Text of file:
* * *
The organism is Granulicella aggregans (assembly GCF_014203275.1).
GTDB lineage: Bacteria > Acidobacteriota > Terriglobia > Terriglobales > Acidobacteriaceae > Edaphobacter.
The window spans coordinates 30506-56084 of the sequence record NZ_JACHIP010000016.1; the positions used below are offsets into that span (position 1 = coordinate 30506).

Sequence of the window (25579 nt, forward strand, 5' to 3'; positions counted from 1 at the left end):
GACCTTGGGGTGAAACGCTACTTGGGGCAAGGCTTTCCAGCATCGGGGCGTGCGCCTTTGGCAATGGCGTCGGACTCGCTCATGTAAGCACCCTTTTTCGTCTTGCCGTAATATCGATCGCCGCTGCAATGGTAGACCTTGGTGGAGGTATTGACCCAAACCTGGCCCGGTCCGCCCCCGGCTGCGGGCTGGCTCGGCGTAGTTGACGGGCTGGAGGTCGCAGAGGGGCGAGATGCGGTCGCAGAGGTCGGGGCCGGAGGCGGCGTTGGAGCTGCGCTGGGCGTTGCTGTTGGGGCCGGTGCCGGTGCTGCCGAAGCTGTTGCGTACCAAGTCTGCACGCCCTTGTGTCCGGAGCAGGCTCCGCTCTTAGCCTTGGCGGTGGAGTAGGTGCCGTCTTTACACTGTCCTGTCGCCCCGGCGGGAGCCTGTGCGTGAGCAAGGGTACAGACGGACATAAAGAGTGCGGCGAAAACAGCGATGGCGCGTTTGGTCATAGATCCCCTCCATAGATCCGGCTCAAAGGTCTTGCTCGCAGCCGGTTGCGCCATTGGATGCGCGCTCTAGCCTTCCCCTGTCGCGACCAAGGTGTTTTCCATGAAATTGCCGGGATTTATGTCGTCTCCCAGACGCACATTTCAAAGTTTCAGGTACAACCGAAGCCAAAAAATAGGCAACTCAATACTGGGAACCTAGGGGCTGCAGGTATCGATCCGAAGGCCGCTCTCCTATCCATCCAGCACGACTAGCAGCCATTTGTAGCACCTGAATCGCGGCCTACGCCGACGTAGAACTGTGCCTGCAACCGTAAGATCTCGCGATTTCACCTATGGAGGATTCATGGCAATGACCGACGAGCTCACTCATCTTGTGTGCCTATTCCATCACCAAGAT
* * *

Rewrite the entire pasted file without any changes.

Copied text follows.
The organism is Granulicella aggregans (assembly GCF_014203275.1).
GTDB lineage: Bacteria > Acidobacteriota > Terriglobia > Terriglobales > Acidobacteriaceae > Edaphobacter.
The window spans coordinates 30506-56084 of the sequence record NZ_JACHIP010000016.1; the positions used below are offsets into that span (position 1 = coordinate 30506).

Sequence of the window (25579 nt, forward strand, 5' to 3'; positions counted from 1 at the left end):
GACCTTGGGGTGAAACGCTACTTGGGGCAAGGCTTTCCAGCATCGGGGCGTGCGCCTTTGGCAATGGCGTCGGACTCGCTCATGTAAGCACCCTTTTTCGTCTTGCCGTAATATCGATCGCCGCTGCAATGGTAGACCTTGGTGGAGGTATTGACCCAAACCTGGCCCGGTCCGCCCCCGGCTGCGGGCTGGCTCGGCGTAGTTGACGGGCTGGAGGTCGCAGAGGGGCGAGATGCGGTCGCAGAGGTCGGGGCCGGAGGCGGCGTTGGAGCTGCGCTGGGCGTTGCTGTTGGGGCCGGTGCCGGTGCTGCCGAAGCTGTTGCGTACCAAGTCTGCACGCCCTTGTGTCCGGAGCAGGCTCCGCTCTTAGCCTTGGCGGTGGAGTAGGTGCCGTCTTTACACTGTCCTGTCGCCCCGGCGGGAGCCTGTGCGTGAGCAAGGGTACAGACGGACATAAAGAGTGCGGCGAAAACAGCGATGGCGCGTTTGGTCATAGATCCCCTCCATAGATCCGGCTCAAAGGTCTTGCTCGCAGCCGGTTGCGCCATTGGATGCGCGCTCTAGCCTTCCCCTGTCGCGACCAAGGTGTTTTCCATGAAATTGCCGGGATTTATGTCGTCTCCCAGACGCACATTTCAAAGTTTCAGGTACAACCGAAGCCAAAAAATAGGCAACTCAATACTGGGAACCTAGGGGCTGCAGGTATCGATCCGAAGGCCGCTCTCCTATCCATCCAGCACGACTAGCAGCCATTTGTAGCACCTGAATCGCGGCCTACGCCGACGTAGAACTGTGCCTGCAACCGTAAGATCTCGCGATTTCACCTATGGAGGATTCATGGCAATGACCGACGAGCTCACTCATCTTGTGTGCCTATTCCATCACCAAGAT